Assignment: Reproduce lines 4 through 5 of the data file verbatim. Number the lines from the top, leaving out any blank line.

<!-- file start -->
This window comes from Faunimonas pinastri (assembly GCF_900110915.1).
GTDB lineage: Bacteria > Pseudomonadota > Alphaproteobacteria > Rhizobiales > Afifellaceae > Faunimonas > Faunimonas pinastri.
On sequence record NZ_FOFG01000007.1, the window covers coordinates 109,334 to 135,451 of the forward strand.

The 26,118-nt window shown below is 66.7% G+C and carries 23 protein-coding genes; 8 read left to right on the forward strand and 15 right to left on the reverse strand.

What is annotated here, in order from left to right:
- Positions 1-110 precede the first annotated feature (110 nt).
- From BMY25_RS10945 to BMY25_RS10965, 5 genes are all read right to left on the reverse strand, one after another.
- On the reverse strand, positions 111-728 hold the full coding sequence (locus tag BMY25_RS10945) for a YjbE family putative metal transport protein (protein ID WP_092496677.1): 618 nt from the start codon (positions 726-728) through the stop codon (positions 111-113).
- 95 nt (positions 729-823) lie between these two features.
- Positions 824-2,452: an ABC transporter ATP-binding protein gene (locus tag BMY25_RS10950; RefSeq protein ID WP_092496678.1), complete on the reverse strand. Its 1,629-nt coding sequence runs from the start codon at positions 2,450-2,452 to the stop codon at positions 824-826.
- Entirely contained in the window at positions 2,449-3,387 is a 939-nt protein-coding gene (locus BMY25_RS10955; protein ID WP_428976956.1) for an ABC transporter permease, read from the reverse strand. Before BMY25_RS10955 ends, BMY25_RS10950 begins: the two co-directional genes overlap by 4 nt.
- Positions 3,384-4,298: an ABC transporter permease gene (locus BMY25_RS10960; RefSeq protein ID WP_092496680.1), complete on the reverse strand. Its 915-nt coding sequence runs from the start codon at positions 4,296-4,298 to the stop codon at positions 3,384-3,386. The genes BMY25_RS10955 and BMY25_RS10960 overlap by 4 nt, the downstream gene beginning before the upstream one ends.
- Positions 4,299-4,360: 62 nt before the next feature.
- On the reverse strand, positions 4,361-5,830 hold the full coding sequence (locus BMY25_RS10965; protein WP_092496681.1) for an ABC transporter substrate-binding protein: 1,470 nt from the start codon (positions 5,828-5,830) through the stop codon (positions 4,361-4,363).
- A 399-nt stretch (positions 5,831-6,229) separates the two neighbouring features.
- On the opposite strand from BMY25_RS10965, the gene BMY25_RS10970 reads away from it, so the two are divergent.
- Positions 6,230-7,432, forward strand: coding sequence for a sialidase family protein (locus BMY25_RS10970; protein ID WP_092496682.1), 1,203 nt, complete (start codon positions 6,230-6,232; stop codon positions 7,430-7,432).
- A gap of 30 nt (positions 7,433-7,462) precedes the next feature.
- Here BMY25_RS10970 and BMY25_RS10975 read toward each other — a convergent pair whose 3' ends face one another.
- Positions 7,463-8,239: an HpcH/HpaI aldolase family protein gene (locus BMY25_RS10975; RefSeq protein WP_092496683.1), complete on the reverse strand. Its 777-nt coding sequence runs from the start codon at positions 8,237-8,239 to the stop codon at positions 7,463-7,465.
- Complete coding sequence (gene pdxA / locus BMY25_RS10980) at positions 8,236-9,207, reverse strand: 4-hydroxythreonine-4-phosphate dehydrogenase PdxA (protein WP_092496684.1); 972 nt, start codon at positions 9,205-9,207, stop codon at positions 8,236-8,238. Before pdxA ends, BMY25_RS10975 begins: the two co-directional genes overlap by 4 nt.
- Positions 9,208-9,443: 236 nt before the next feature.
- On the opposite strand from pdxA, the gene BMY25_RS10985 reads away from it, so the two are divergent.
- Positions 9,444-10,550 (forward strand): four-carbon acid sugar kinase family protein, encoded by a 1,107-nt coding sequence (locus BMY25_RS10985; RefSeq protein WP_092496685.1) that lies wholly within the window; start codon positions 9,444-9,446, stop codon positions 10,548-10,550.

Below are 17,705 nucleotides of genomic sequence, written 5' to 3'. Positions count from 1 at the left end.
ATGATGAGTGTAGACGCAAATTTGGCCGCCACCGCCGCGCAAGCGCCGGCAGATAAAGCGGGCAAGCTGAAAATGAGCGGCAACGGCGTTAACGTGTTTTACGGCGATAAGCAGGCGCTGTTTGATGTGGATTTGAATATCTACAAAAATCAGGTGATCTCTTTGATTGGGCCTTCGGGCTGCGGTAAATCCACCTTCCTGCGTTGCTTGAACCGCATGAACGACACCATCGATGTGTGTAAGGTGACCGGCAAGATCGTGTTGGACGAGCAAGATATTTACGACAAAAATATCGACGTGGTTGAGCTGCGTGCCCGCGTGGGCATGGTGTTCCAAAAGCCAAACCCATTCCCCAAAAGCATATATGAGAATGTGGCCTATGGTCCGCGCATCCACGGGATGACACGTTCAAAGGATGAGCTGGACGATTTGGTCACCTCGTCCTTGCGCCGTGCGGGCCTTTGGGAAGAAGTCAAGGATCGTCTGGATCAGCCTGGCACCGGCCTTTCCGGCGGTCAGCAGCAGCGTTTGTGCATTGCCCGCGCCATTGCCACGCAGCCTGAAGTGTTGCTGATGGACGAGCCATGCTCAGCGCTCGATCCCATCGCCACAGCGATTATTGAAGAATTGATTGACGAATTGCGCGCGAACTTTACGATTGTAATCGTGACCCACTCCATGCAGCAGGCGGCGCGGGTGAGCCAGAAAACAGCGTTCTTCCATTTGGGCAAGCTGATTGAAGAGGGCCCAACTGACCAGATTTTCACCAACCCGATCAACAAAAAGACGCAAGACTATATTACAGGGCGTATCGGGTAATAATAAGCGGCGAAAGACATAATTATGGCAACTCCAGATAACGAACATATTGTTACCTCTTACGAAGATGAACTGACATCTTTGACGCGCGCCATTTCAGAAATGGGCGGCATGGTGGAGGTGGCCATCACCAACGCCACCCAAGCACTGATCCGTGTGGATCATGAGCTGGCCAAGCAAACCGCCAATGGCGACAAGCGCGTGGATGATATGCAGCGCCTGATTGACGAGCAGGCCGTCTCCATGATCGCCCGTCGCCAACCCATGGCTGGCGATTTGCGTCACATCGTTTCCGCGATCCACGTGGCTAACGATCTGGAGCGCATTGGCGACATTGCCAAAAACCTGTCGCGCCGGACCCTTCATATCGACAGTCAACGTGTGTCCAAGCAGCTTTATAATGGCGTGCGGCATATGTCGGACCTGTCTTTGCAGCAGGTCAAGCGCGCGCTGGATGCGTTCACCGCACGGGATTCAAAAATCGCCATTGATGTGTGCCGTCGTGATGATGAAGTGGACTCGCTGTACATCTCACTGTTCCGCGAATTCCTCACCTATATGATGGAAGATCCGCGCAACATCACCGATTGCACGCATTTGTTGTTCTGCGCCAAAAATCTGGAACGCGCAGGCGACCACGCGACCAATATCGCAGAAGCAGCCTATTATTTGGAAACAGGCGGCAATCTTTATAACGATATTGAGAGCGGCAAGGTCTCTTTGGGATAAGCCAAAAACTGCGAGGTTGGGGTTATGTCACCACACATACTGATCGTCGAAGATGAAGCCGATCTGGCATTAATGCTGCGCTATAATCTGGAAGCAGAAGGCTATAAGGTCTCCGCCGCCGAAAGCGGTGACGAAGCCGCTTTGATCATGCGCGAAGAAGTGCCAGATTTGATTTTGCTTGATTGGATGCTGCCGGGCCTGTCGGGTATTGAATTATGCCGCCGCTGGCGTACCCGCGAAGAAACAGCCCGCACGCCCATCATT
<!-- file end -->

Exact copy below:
The 26,118-nt window shown below is 66.7% G+C and carries 23 protein-coding genes; 8 read left to right on the forward strand and 15 right to left on the reverse strand.

What is annotated here, in order from left to right: